Thick skin needed to overhaul Edmonton's failing garbage system, expert says

Edmonton councillors have some tough decisions to make if they want to modernize the city’s garbage collection and disposal system.

'That’s going to involve change for citizens, there’s no sugar-coating that'

More than half the city's garbage goes directly to the landfill instead of being recycled, reused or repurposed, as planned 20 years ago. (YouTube)

Edmonton councillors have some tough decisions to make if they want to modernize the city's garbage collection and disposal system.

At a utility committee Wednesday, councillors will be asked to approve new programs aimed at reducing the amount of garbage going to the landfill — by recycling, reusing and sorting.

On the list: changing the regular pick-up of grass, leaf and yard clippings; introducing an organics green bin program and reducing single-use plastics.

Edmonton's waste management centre, which sorts and processes various materials, from plastics to compost, is 20 years old.

An audit in February showed the current waste management system is failing, with about 51 per cent of residential waste over the past five years being diverted from the landfill — short of the original target of 90 per cent.

Coun. Michael Walters said Edmontonians will need to start separating materials at home. 
Coun. Michael Walters said the city will be mindful of people with different abilities when changing garbage pick up. (CBC)

"We need strategies to do that," Walters said. "That's going to involve change for citizens, there's no sugar-coating that."

Walters said the city will give people time to adjust.

"We're trying to do that in a way that's gradual, sensitive to people with different needs and different abilities, seniors for example — and do it in a way that the public understands what we're trying to achieve."

Green bins

While the city is introducing a volunteer-based green bin pilot program next spring, residents around the city won't be asked to separate organics from other garbage until 2020.

"A good thorough pilot, that's not going to last forever —  that gives us an opportunity to make sure that we get the full roll-out correct," Walters said.

You have to change your habits, which is hard.-Daryl McCartney, professor at U of A environmental engineering

Daryl McCartney, a professor in environmental engineering at the University of Alberta, said a pilot will allow city staff and residents time to get familiar with the system.

Although far from new, he said the technology gets small improvements all the time.

"So you want hear from the other municipalities that have had these things for years, 'What did you like, what didn't you like?'"

25-year outlook

Councillors will also review a 25-year strategic outlook for the city's waste services.

"They didn't really have a strategic plan for the last 25-30 years," McCartney noted. "And they've got a lot to do. It's going to be overwhelming for councillors and decision-makers."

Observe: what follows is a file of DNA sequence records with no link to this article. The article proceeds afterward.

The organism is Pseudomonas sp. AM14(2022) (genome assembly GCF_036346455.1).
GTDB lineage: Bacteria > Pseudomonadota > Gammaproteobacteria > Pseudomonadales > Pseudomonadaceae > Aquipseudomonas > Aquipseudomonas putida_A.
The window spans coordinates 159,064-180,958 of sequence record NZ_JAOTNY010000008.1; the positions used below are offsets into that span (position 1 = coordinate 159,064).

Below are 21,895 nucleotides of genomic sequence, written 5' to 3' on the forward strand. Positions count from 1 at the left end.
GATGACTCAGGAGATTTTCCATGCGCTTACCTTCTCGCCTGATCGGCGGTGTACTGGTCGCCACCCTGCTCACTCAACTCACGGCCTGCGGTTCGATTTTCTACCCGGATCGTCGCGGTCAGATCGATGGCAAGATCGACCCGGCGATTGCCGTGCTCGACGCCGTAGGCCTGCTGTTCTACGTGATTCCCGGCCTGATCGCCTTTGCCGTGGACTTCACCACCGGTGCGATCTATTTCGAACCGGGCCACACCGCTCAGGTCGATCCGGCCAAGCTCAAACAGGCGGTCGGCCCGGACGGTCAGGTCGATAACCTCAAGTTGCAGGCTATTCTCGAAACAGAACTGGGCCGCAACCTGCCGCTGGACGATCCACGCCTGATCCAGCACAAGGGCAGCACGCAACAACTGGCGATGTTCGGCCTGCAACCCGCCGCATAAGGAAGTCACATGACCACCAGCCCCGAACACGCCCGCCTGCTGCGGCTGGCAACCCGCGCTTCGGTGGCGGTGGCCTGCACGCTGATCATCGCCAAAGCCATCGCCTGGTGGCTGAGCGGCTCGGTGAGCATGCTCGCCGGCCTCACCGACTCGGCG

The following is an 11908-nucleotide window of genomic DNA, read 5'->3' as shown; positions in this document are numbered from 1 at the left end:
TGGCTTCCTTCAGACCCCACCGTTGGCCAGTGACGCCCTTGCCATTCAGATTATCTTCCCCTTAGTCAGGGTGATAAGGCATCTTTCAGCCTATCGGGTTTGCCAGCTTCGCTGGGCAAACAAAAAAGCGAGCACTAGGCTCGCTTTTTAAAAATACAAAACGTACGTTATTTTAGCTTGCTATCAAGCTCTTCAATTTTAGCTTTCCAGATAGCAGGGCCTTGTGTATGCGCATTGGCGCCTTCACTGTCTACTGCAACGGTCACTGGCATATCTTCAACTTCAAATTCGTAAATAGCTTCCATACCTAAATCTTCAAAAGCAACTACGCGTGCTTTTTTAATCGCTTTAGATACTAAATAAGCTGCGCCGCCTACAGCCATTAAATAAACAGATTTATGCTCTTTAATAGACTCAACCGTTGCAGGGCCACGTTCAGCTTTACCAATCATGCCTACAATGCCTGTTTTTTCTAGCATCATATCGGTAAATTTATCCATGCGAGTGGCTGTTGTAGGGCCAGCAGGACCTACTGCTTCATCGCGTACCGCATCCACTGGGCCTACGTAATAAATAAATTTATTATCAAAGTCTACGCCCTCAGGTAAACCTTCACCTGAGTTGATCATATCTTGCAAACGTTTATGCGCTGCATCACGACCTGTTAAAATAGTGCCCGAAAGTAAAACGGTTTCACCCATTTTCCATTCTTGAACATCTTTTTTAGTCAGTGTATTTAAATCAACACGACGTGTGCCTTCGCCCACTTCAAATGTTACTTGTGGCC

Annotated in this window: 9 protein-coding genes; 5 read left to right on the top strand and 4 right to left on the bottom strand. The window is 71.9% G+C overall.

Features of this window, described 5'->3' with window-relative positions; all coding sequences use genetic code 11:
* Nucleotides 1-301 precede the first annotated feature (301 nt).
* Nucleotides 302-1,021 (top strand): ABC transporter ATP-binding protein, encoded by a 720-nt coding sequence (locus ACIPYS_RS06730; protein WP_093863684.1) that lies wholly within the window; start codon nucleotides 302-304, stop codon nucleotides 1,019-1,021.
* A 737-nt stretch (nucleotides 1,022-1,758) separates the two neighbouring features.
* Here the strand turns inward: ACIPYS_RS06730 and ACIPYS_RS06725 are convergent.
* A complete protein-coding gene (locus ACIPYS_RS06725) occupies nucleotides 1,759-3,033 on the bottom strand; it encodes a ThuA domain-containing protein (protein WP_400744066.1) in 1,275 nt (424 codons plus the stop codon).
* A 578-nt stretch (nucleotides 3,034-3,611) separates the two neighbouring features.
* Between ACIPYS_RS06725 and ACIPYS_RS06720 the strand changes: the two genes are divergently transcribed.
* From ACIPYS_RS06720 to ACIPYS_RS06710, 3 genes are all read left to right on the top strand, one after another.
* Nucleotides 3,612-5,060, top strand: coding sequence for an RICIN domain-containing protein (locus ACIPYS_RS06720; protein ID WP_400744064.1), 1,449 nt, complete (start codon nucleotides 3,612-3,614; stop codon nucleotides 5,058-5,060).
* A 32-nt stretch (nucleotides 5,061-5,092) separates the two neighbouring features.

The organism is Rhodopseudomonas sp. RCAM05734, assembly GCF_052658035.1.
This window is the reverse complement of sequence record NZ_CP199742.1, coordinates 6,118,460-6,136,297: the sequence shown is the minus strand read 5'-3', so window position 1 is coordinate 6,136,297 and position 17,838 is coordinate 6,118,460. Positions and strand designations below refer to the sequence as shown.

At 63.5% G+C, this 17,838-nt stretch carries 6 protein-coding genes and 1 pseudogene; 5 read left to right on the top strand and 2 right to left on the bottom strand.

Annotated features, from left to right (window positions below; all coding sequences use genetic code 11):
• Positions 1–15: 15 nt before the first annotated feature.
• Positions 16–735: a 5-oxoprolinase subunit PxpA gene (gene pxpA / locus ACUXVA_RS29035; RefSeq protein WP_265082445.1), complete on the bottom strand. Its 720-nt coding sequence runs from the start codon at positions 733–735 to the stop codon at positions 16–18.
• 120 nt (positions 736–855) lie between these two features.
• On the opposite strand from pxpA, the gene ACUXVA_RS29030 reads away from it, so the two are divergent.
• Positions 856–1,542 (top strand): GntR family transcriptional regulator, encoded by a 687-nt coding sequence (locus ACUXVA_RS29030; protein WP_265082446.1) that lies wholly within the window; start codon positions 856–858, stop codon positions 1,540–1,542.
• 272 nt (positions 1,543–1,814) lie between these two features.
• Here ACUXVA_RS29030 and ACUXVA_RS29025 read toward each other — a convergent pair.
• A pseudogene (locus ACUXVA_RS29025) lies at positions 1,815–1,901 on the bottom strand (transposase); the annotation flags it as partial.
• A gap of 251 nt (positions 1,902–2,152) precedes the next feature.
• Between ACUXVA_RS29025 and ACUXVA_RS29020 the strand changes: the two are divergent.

Although it took an audit to unravel the deficiencies, Walters said there were signs the city wasn't measuring up to its goals. 

"When something … doesn't look right or smell right, we need to have the auditor take a look through it," he said. "[The auditor] did that and gave us a fairly stark picture of reality, which didn't align with what most citizens had in mind about our waste system."

Grass and leaves

Councillors are also being given three options to deal with grass, leaf and yard clippings.

One suggests the city continue picking up grass from the curbside as they always have, but that wouldn't help in easing the pressure on the landfill.

Another option will be to do a seasonal spring/fall pick up of leaves and yard waste but not collect grass at the curb at all.

All of this will require a lot of public education, McCartney said. 
Daryl McCartney, a solid waste engineering professor at the University of Alberta, said public education will be key in getting people to change their habits. (University of Alberta)

"You're doing behaviour modification," he said. "So, you have to change your habits, which is hard — takes a lot of effort and a lot of patience and thick skins for politicians because there's going to be some push back on a lot of these things."

That education, he said, has to be ongoing to be effective long-term.  

But not all of the onus will be on residents.

The city will also need to work with industrial and commercial sectors and even try to influence companies in how they package products.

Councillors will discuss what's called "extended producer responsibility," which gives incentives to companies to use less packaging.

Walters cites cameras cards, memory sticks and electronics that come in an "absurdly large package, plastic package."

Changes there will require partnering with the province and with industry, he said.


About the Author

Natasha Riebe


Natasha Riebe landed at CBC News in Edmonton after radio, TV and print journalism gigs in Halifax, Seoul, Yellowknife and on Vancouver Island. Please send tips in confidence to natasha.riebe@cbc.ca.